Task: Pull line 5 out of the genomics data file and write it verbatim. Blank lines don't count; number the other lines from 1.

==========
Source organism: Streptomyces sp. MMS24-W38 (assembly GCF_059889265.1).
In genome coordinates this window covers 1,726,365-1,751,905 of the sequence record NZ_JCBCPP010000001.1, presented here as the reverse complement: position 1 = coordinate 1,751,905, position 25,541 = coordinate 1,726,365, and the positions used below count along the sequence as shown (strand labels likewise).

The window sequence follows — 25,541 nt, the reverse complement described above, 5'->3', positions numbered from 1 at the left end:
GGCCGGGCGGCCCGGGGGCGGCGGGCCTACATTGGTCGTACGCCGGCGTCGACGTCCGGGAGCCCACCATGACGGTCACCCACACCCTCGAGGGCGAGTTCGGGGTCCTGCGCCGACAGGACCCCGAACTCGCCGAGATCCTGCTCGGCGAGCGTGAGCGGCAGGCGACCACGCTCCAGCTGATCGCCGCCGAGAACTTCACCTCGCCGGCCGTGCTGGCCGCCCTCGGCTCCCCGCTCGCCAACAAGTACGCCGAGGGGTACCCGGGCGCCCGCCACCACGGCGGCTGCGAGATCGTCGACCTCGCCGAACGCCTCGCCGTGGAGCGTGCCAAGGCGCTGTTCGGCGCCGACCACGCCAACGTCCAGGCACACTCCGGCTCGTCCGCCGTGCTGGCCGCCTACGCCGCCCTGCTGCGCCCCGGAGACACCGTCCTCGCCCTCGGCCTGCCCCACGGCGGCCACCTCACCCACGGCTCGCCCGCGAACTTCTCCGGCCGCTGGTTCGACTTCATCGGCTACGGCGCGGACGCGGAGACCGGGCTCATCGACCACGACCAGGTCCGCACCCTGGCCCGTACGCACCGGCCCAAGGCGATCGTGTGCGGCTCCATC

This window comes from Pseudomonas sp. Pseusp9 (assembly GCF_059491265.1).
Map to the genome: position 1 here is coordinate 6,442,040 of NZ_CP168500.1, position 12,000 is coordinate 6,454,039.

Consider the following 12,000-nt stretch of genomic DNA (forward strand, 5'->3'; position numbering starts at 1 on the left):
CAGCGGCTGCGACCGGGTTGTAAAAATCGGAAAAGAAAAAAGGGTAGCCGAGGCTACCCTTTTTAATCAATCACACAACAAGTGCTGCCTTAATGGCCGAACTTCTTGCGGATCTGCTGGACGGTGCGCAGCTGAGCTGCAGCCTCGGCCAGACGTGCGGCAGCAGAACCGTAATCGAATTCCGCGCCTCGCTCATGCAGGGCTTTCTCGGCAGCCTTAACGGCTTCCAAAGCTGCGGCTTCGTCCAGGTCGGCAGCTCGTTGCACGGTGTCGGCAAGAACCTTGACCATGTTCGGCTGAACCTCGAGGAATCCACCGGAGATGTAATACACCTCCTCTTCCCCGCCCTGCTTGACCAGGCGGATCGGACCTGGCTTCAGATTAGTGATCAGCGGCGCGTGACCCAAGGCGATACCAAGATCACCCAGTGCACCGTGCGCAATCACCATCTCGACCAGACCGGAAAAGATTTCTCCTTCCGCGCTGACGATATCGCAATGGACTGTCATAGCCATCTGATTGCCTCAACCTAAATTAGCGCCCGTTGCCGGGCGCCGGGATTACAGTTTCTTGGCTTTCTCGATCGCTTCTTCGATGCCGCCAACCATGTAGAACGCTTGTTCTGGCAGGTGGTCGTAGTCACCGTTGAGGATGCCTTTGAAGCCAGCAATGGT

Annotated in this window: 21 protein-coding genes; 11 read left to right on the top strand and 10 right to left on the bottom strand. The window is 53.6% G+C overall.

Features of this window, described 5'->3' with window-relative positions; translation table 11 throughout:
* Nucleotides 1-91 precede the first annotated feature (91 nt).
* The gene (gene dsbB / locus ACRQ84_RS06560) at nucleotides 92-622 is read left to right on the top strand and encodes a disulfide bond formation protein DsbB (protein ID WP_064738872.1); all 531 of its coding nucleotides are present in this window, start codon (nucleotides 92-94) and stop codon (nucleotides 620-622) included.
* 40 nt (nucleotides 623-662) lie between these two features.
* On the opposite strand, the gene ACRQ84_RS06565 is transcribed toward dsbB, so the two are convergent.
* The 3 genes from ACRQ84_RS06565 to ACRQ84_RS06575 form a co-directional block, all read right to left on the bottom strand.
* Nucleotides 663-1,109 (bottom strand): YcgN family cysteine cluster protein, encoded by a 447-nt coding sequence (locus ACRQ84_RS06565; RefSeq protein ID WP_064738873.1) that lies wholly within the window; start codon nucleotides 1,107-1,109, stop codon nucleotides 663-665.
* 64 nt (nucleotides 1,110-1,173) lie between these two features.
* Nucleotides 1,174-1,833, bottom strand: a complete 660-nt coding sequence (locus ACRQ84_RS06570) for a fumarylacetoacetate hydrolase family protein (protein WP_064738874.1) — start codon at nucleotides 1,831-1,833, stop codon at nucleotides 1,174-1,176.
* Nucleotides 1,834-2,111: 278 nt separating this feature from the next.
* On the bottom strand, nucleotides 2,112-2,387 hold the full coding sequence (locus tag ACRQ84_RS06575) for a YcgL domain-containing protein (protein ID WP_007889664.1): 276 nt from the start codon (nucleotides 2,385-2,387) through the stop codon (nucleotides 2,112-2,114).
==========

This window comes from Pseudomonas sp. Pseusp9 (assembly GCF_059491265.1).